The Guildhall is this week hosting a special exhibition that sheds light on the shared experience of the Unionist and Nationalist communities from the North West during the First World War.
‘Orange and Green - Derry and the First World War’ is being hosted by the Templemore Great War History Society and runs from June 5th – 11th from 10am to 5.30pm each day.
The event coincides with the 100th anniversary of the Battle of Messines today (June 7) where local men from both traditions fought and died together in Belgium.
The Unionist community in the city have a long tradition of recognising and remembering the conflict but local historian Seamus Breslin said more Nationalists are now acknowledging the role of their community.
“The First World War changed the world and Derry was greatly impacted, over 1,000 people associated with the city died and thousands more were injured,” he noted.
“Over time the experiences, sacrifices and memories of World War One gradually became absorbed into the Unionist community in Derry but times have changed and a shared story is emerging and gaining acceptance.
“This exhibition aims to promote peace and reconciliation, shed some light on a history frequently avoided and hasten the day when all sides can join in inclusive commemoration of the sacrifices made by so many.”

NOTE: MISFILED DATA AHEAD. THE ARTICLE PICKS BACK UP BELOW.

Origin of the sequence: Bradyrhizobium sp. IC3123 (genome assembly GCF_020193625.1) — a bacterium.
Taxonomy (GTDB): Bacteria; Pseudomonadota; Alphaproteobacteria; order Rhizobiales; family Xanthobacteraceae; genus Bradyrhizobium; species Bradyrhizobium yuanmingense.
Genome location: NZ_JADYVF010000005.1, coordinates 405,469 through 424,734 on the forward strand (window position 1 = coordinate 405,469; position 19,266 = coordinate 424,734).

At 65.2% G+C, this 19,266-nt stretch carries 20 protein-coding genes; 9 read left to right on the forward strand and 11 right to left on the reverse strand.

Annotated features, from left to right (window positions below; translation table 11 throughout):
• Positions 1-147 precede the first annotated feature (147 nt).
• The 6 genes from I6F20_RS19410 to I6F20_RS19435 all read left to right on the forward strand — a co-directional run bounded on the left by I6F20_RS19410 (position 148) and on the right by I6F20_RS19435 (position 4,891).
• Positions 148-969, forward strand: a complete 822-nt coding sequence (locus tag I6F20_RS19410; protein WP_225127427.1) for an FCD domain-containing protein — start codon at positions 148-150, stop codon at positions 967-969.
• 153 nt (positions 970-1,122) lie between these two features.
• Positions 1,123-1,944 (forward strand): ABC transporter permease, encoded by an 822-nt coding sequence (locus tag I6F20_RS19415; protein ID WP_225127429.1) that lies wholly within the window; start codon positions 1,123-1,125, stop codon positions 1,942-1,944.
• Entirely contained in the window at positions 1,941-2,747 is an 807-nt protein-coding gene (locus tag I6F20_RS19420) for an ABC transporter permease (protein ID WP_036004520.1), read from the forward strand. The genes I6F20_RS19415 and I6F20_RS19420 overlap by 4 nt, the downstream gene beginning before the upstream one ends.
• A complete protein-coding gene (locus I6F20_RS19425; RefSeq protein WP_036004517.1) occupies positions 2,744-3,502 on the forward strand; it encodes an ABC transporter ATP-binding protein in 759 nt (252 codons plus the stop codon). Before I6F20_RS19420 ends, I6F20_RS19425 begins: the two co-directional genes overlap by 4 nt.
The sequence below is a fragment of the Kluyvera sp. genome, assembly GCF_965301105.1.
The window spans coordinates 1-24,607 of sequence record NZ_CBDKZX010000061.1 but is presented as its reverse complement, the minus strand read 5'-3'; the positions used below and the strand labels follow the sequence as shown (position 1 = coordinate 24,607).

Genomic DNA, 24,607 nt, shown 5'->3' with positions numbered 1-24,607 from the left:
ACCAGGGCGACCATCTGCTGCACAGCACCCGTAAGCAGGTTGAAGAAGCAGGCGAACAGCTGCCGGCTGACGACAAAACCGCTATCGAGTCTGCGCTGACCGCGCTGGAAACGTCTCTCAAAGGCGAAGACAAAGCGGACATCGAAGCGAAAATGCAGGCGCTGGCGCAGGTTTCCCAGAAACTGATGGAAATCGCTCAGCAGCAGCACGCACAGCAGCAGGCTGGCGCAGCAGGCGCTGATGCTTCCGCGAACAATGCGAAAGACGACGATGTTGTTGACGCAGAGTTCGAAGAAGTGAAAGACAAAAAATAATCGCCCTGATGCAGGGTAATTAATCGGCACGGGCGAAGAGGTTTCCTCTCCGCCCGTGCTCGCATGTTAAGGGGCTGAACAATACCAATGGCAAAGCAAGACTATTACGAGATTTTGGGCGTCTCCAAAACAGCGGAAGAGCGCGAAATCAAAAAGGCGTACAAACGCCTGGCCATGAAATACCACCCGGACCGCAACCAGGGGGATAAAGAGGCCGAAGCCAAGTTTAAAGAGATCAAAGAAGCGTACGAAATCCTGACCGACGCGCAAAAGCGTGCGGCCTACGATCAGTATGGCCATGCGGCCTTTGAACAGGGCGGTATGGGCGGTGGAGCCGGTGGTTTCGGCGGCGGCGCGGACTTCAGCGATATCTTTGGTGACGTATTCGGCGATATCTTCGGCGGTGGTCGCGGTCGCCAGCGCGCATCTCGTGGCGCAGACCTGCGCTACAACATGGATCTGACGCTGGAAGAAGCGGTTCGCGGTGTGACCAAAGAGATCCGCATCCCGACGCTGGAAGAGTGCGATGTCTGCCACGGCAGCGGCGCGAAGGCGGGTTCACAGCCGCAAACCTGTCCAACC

The Orange and Green exhibition began its life in 1996 as ‘The Sure Confusing Drum’ named after a Seamus Heaney poem that explored the nationalist community’s role in WW1.
It focused on the dilemma many Irish nationalists faced in the war about whether or not to serve for the perceived traditional enemy of the British forces.
The exhibition has changed over time and in its updated form reflects on the two traditions that went off to war side-by-side and on their motivations, allegiances and aspirations.
“Local men became involved in the war effort for a wide variety of reasons and motivations,” Seamus continued. “Many went for social and economic reasons, some for religious or political beliefs while others sought comradeship and adventure.
“The Templemore Great War History Society and Guildhall Press have developed this exhibition to contribute to the understanding of this momentous period in our collective history.
“Our objective is that a conflict remembered by Unionists as the ‘ultimate sacrifice’ and by Nationalists who went to right for Home Rule and the rights of small nations can be remembered with honour by all combatants.”
Orange and Green is in the Guildhall from Monday June 5th until Sunday June 11th from 10am until 5.30pm each day and admission is free.
Further information on the project is available at www.ghpress.com/wwi, the Derry City Nationalists and the First World War Facebook page and on the Youtube channel Nationalist Derry World War One Gavin Patton Films.